Passage of a statewide initiative requiring businesses to provide employees paid sick leave has left a more detailed law in the city of Spokane in limbo.
The Spokane City Council is scheduled to vote Monday on revisions to its paid sick and safe leave policy, first approved in January, that would add teeth and more clearly define which workers are eligible. But backed by a strong push in Western Washington, a statewide requirement that is more generous to employees will become law in 2018, barring a legal challenge.
Two potentially conflicting policies, one taking effect next year and the other in 2018, are causing some concern among local businesses about meeting different standards.
The Downtown Spokane Partnership has asked the City Council to hold off on its scheduled vote on the sick leave implementation, but City Council President Ben Stuckart said the city’s less burdensome requirement in 2017 could act as a “bridge year” for local businesses to gear up for providing state-required paid time off.
“We’re going to make it easy for everybody and just repeal ours” at the end of 2017, Stuckart said Wednesday after returns came in showing Initiative 1433 was passing with nearly 60 percent of votes cast.
Much of the focus has been on the stair-step increase in the state’s minimum wage, reaching $13.50 by 2020. But the measure also requires Washington businesses to grant workers an hour of paid sick leave for every 40 hours on the job.
That equates to between six and seven paid days off each year if the employee is sick, or needs to care for an ailing family member. In January, the City Council passed a measure that was initially opposed by business interests and Mayor David Condon that granted three paid sick days to workers in companies with fewer than 10 employees, and five days off at bigger firms.
Mark Richard, president of the Downtown Spokane Partnership, sent a letter to City Council members Monday urging them to hold off on implementing the new sick leave policy until it’s determined whether the state initiative will become law. Some opponents have suggested they might challenge the initiative if it passed, alleging the measure deals with more than one subject by addressing both the minimum wage and sick leave.
Richard said if the statewide requirement stands, making Spokane businesses comply with the city’s rules would “create confusion, frustration, and frankly more challenges for small businesses.”
“We would be asking business to expend resources, then turn around some time midnext year and review the state initiative and create a new implementation strategy,” Richard said. “I just don’t think that makes any sense.”
Todd Mielke, executive director of Greater Spokane Inc., said his organization was also concerned about “disrupting” businesses with multiple policies over a 14-month period. Mielke said the city should work to make its policy more consistent with the statewide initiative if they want to implement sick leave requirements next year.
If the city does go through with implementing its sick leave policy next year, as written, the council should write a sunset clause into the law making clear the state regulation would be the policy in Spokane when it takes effect in January 2018, Richard said.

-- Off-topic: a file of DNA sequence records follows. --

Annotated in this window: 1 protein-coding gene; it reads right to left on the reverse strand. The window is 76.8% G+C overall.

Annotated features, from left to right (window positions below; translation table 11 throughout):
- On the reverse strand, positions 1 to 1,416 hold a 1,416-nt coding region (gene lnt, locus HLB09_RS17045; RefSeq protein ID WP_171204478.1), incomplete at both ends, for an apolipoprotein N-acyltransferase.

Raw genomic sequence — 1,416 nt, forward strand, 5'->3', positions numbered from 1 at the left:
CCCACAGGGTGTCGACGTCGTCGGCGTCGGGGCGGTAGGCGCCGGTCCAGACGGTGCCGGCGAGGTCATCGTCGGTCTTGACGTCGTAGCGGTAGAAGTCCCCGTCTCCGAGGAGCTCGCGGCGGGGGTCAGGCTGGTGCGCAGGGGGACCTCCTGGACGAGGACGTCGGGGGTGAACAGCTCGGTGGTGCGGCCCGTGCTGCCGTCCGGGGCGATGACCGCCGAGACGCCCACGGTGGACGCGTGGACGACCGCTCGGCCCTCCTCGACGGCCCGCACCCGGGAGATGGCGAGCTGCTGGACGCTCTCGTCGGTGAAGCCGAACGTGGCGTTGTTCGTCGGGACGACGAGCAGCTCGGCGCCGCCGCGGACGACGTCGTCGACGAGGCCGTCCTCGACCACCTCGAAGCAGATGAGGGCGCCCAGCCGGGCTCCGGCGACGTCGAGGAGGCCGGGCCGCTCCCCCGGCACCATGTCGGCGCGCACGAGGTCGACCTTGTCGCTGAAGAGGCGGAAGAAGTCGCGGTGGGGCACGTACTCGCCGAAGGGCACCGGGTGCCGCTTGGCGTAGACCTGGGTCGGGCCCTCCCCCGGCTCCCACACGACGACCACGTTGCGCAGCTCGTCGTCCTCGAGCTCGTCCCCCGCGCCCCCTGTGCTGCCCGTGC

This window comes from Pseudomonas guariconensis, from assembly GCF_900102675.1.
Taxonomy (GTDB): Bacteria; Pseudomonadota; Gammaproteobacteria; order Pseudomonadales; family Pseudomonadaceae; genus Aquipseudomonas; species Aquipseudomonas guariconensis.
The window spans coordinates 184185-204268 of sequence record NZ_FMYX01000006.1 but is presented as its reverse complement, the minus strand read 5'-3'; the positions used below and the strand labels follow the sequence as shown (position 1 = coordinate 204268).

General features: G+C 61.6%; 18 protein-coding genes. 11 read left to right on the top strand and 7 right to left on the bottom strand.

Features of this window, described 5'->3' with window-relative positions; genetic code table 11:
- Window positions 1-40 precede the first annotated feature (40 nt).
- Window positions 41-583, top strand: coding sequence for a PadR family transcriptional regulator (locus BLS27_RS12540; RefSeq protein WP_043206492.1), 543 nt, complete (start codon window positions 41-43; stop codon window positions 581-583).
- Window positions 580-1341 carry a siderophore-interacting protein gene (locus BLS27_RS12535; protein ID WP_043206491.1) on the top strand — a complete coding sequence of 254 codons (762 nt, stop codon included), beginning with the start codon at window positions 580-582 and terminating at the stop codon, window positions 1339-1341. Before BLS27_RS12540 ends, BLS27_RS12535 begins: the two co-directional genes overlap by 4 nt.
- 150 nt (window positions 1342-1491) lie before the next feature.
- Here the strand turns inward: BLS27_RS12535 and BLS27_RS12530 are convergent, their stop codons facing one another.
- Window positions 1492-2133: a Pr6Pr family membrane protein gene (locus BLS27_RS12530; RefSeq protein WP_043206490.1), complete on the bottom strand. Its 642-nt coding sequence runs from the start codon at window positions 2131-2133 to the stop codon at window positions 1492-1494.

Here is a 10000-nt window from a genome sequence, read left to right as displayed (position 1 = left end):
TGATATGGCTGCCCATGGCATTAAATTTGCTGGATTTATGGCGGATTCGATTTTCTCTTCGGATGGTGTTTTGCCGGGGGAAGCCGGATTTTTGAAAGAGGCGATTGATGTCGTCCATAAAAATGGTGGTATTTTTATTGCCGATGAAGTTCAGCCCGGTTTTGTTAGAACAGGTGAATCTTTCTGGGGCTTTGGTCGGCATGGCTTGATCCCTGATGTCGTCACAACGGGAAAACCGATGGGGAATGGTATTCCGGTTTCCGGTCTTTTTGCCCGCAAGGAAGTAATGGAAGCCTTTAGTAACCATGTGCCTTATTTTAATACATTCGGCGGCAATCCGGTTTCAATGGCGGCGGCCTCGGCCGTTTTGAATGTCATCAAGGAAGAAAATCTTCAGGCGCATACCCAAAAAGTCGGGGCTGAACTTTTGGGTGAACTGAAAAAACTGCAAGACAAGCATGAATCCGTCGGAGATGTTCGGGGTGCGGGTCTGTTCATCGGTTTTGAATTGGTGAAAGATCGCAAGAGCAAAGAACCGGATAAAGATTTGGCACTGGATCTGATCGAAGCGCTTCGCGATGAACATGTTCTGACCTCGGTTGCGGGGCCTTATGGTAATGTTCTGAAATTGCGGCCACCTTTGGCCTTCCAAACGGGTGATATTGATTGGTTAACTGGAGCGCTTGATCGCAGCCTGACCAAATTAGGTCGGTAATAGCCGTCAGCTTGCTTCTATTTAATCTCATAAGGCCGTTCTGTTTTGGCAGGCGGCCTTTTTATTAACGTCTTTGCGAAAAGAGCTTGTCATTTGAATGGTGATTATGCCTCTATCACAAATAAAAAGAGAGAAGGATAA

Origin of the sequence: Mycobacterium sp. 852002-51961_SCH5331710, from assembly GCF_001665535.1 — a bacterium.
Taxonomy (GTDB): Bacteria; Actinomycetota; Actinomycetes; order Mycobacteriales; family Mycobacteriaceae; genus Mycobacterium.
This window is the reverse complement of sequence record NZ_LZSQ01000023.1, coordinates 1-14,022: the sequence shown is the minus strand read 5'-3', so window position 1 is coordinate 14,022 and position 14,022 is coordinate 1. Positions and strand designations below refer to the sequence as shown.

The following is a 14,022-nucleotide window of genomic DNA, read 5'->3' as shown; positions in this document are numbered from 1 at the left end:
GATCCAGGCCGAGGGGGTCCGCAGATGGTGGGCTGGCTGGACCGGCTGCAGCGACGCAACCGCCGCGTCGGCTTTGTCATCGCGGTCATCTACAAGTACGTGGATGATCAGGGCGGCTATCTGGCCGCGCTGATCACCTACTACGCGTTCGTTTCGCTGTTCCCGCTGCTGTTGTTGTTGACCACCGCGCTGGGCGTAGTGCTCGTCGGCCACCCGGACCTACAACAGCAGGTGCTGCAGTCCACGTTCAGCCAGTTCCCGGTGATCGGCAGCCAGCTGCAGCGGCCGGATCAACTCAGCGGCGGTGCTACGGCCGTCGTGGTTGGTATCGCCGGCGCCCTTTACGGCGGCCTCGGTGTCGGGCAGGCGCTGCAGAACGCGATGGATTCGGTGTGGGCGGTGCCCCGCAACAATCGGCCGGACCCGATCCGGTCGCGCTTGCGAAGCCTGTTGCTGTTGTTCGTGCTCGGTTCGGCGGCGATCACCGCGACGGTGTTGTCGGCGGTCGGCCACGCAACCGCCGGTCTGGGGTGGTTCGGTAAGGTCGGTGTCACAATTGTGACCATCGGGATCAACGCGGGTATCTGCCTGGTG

The council should then honor their commitment not to punish businesses for violating the policy during 2017, Richard said. Among the changes to the ordinance the council will vote on Monday night is a promise that the city will help inform businesses, rather than punish them, if noncompliance is discovered during 2017.
City Councilwoman Lori Kinnear said she’s received many emails from business owners concerned about meeting the requirements of both the local and state regulations. But she also said delaying the requirement for a year would be unfair to workers expecting the paid leave in 2017.
“I voted for this, and I strongly believe in it,” Kinnear said. “But I did not expect the issue to come before state voters when I voted for it.”
The council approved the citywide regulation on Jan. 11. The initiative was filed with the Washington secretary of state the next day, Jan. 12.
Kinnear said she hoped to speak with Stuckart about potentially delaying the City Council’s vote at least a week to address the concerns of businesses.
Condon planned to meet with City Council members individually over the next few days and discuss the outcome of the statewide vote on the city regulations, said the mayor’s spokesman, Brian Coddington.
“Some of the differences between the policies, that’s going to be part of the discussion,” said Coddington. “Also, how does the city create an environment that’s predictable and understandable for businesses?”
Stuckart said work on the ordinance so far has been “very collaborative” between the mayor’s office and business interests in town.
“All this language came out of discussions with city staff and the businesses,” Stuckart said. “We didn’t make up all the enforcement mechanisms.”
Initiative 1433 passed statewide, but in Spokane County, 54 percent of votes were cast against the measure. Opponents said the minimum wage and sick leave requirements would be too costly for businesses to meet.
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